According to United Nations secretary-general António Guterres, the world is “on a highway to climate hell with our foot still on the accelerator”. It is not only the hell of human lives and species lost amid climate chaos, but also the hell of mental ill-health from what world health expert Dr Lynne Friedli has described as “economic growth at the cost of societal recession”: in too many situations, we are putting financial gain ahead of communities and nature.
Indigenous leaders are some of the clearest voices recognising that it can’t be business as usual. As they stand, Western laws are inadequate for the task of preventing climate change and ensuring protection of Indigenous sacred sites and the cultural, spiritual, environmental, social and World Heritage values of these unique places.
But the solutions are right before our eyes. If we are to survive, we need to understand how different systems work together; and the relative roles and responsibilities of participants in integrated systems. Those include biological systems, such as ecosystems, but also human systems, such as law.
Solving climate change is impossible without reforming the politics of money. This is critical if we want to create peace with Indigenous people and with nature. Indigenous philosophy and First Law can help build better legal and institutional systems for all.
As law scholar Christine Black has written, First Law, or customary law, says the law comes from the land and not from man. It was nature that bestowed these laws. The ancient (but continuing) First Law stories, using animals, birds, the wind, the moon and stars to create objectivity, teach people to be good and decent human beings to each other, but also to respect their teachers.
Indigenous leaders across the planet recognise First Australians as the oldest living culture on the planet. First Australians say to address climate, we must return to a system that has stood the test of time, some 60,000 years or more: a bioregional governance model.
This dictates that jurisdictional areas are created not by arbitrary lines on a map, but dictated by biology and geography. Governance for bioregions links Indigenous rights, environmental rights, and what legal scholars Kabir Bavikatte and Tom Bennett describe as biocultural rights – that is, a “community’s long-established right, in accordance with its customary laws, to steward its lands, waters and resources”. As a distinct order of rights, biocultural rights seem to offer a way to bring legal regimes together.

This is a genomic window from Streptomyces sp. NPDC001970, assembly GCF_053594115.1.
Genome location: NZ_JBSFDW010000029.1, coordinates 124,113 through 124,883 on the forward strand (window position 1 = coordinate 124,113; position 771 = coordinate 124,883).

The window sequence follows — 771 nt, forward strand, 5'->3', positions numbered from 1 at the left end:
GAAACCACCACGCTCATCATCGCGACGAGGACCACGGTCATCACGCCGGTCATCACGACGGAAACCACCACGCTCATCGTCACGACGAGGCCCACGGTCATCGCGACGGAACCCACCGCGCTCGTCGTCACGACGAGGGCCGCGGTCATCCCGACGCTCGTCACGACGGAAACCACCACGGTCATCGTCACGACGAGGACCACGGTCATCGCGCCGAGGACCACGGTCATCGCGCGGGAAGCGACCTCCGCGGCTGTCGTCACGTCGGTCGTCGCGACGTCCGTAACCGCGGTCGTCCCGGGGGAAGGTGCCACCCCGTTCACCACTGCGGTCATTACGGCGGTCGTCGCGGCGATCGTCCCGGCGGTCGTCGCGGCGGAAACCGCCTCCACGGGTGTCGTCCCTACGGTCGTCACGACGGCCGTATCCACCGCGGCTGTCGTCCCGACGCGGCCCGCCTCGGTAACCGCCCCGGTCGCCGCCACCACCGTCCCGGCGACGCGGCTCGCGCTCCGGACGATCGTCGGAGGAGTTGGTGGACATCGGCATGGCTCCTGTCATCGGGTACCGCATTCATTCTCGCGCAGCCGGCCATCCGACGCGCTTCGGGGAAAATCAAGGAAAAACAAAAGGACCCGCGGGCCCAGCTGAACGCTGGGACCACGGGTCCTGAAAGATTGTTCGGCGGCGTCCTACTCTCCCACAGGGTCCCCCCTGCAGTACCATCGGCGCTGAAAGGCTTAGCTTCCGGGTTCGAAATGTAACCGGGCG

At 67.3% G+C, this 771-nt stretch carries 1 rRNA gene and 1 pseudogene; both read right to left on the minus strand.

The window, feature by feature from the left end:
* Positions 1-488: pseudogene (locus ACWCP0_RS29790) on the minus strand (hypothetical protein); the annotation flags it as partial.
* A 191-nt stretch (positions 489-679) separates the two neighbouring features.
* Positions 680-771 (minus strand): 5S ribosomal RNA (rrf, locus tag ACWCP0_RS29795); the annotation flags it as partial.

Biocultural rights are grounded in a moral law of obligation. They demand ethics of care and love for everyone and everything around us as understood by an Indigenous world view. They rely on trust, reciprocity and a lifelong practice of stewardship. This role reflects a way of life where a community’s identity, its culture, spirituality and system of governance are inseparable from its lands, living waters and people. Biocultural rights are not ‘ownership’ in the Western legal sense but rather a duty of care and protection. Corporate governance pioneer Shann Turnbull, explains these rights and responsibilities as “owneeship” rather than “ownership”.
To strengthen existing legal systems, the mindset of keeping Western law as the dominant structure should be jettisoned. Merely ‘allowing’ Indigenous law into small pockets of the overarching legal system continues a colonial mindset. Without decolonisation, rules and regulations and policy and procedure sustain business as usual.
Indigenous and Western legal scholars working together to examine alternative legal approaches is the best way to address Australia’s review of its environmental protections laws, which examine existing differences in power and authority. Together, governments can address matters of public interest impacting people and place, particularly water and environmental laws.
A biocultural approach for Indigenous nations in the Kimberley region of Australia continues to rely on Indigenous laws.
The Indigenous people of Australia’s north-west have for millennia lived and created a continuous knowledge system. The knowledge could be applied more broadly to take humanity into a new era where the economy is not based on an extractive system, but based on that collective wisdom and the sharing between non-Indigenous and Indigenous people. As the people of the Kimberley say, we need to “wake up the snake” of that knowledge. Waking up the snake brings everyone along.
Professor Anne Poelina is a Nyikina Warrwa woman from the Kimberley region of Western Australia. She is an active community leader, human and earth rights advocate, filmmaker and a respected academic researcher. She declares no conflict of interest.
Originally published under Creative Commons by 360info™.
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